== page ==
Oh, and to talk to Mary! Wouldn't that be amazing to hear what she was thinking as she witnessed, and took part in the greatest miracle ever known to man? This baby she gave birth to was God-in-flesh, a true bundle of love. What do you think she treasured in her heart as she took it all in? I'm struck by this thought: As she held the Hope of the world, the Hope of the world was also holding her. Ponder that!

The baby born in a barn that holy night long ago is the Hope of the world - the Grace that saves us - the Love that heals us. Jesus is Hope that changes our worthless into precious, our guilty to forgiven, our hungry into satisfied, and our empty into full. His presence is inescapable. We cannot flee from His stubborn grip. The psalmist, David said: "If I go up to the heavens, You are there; if I make my bed in the depths, You are there. If I rise on the wings of the dawn, if I settle on the far side of the sea, even there Your hand will guide me, Your right hand will hold me fast" ( Psalm 139:8-10).

The Bible tells us in the New Testament that Jesus Christ sits at the right hand of God, the Father in heaven and that He "holds us fast." Relish that thought. The Hope that holds us is Jesus Christ. You and I are held by Hope.

In the Old Testament, God told Joshua that He would "never leave or forsake" him (Joshua 1:5). God says the same to us. He will never leave us or forsake us; no matter the circumstances, not matter the diagnoses, no matter the financial struggle. Our faithful LORD is the same yesterday, today, and forever. We can rest assured that in everything, we are held by Hope.

After His resurrection and before His ascension into heaven, Jesus said, "Surely, I am with you always, to the very end of the age" (Matthew 28:20). My girlfriend Mary Southerland often reminds people that the word "always" actually means ... drum roll please ... "always!" He is always with us. Always loving us. Always wanting us to find comfort, refuge, joy and satisfaction in Him.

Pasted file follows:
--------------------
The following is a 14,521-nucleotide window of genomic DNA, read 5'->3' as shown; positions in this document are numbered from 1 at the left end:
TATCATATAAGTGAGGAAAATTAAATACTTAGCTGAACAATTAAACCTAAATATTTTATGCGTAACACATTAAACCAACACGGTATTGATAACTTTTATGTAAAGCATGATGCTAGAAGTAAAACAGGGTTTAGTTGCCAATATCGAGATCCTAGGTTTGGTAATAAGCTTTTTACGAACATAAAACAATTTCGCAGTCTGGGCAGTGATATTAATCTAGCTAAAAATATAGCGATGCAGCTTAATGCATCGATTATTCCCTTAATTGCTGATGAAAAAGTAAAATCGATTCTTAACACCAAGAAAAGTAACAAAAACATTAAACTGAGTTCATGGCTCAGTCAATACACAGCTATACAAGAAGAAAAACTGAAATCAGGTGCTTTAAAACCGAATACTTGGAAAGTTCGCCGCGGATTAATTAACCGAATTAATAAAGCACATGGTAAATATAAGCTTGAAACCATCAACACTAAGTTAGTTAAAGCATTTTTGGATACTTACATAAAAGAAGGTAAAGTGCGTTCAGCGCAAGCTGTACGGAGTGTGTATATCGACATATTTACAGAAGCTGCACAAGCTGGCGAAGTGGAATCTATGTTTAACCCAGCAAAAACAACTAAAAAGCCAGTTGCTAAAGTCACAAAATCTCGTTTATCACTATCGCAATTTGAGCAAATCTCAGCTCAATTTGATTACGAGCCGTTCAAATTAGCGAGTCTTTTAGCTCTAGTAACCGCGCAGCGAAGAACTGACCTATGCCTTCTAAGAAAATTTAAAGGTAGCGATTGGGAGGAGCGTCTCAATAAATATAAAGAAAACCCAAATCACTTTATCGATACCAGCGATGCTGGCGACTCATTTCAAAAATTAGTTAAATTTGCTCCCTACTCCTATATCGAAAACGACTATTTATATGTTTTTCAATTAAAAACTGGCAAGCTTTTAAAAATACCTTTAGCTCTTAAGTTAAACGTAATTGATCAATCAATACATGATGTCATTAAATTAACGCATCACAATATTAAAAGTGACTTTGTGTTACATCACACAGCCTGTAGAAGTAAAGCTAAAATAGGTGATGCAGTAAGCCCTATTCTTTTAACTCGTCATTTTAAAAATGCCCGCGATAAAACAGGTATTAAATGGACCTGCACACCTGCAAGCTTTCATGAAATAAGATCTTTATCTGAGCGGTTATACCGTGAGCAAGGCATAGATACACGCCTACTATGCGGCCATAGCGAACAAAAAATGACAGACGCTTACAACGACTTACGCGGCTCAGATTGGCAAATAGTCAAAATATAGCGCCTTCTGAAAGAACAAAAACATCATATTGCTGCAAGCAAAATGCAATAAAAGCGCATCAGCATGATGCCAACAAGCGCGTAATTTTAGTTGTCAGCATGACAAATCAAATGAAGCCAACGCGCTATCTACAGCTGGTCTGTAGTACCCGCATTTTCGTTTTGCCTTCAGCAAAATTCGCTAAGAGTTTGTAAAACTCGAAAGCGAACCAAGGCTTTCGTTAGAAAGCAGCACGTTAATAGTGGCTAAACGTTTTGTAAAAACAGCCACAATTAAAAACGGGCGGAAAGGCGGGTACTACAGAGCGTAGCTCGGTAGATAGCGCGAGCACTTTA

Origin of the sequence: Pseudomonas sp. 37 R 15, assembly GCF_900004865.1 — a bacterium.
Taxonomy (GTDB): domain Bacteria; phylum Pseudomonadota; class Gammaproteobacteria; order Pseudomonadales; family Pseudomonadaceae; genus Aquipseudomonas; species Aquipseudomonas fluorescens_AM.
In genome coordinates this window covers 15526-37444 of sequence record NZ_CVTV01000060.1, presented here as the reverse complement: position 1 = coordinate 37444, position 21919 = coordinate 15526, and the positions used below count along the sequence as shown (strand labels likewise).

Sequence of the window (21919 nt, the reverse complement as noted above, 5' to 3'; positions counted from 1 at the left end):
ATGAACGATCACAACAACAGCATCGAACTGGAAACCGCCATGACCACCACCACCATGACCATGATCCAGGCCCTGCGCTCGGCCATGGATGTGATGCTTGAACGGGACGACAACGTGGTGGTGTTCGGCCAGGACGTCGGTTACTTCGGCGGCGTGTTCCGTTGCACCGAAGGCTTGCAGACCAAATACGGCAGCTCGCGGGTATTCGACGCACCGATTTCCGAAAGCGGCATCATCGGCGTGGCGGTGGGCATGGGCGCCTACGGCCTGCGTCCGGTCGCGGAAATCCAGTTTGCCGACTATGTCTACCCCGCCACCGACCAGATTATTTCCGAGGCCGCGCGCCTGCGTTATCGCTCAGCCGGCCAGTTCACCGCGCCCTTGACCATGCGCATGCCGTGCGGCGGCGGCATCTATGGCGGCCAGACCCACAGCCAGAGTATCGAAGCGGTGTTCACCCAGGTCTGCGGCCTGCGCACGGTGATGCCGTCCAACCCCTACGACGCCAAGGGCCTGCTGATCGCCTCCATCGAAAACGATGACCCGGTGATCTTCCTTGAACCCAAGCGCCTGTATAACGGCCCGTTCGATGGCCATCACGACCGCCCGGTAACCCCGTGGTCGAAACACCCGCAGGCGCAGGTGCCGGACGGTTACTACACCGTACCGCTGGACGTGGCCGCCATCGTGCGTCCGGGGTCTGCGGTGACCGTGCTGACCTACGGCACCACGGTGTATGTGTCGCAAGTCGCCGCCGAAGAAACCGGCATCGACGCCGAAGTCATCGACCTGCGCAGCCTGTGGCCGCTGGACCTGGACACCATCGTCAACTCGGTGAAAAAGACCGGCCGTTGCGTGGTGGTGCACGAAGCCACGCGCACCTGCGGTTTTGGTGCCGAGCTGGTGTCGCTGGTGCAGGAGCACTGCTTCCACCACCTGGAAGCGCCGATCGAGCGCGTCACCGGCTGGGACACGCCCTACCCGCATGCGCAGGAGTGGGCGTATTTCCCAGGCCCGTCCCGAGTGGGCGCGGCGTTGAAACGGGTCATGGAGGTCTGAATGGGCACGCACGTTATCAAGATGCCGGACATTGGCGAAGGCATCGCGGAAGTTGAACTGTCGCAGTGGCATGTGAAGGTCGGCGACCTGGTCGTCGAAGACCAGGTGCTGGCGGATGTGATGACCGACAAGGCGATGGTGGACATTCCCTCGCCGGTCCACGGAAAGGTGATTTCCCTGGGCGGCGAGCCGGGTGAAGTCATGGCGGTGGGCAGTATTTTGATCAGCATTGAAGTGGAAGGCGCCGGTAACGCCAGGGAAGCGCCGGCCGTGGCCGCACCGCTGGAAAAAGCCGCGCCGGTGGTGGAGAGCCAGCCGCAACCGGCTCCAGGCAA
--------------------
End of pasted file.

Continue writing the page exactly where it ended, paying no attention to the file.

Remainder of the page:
As a Christmas approaches and New Year dawns, let's be mindful of God's promise that we are never alone. Just like the shepherds received the headline news of Jesus' birth from singing angels so long ago, receive this glad tiding of great joy today: If you are in Christ, then you are held by Hope.

Let's Pray

Holy Father, You are more wonderful. Thank You for sending Jesus, my Hope, to forgive me, to love me, and to restore me to Your heart. I join the psalmist today in praying, "Sustain me according to Your promise, and I will live; do not let my hopes be dashed. Uphold me, and I will be delivered" (Psalm 119:116-117). I'm leaning into Your heavenly hug today.

In Jesus' name,


Now It's Your Turn

Are you held by Hope? Have you received the free gift of salvation through Jesus Christ? Are you seeking God? He's waiting with His arms open wide. CLICK HERE to find out more about how to have a personal relationship with Jesus Christ.

More from the Girlfriends

Friend, I know that as sweet as Christmas is, it will be hard for many of you this year. Pain is no respecter of persons, and loneliness can find us in a crowded room. I pray that you will find comfort in knowing that - whether you feel it or not - you are being held by the loving God of the universe.

My Facebook page will be a page of prayer today. We'd love to pray for you. Please join us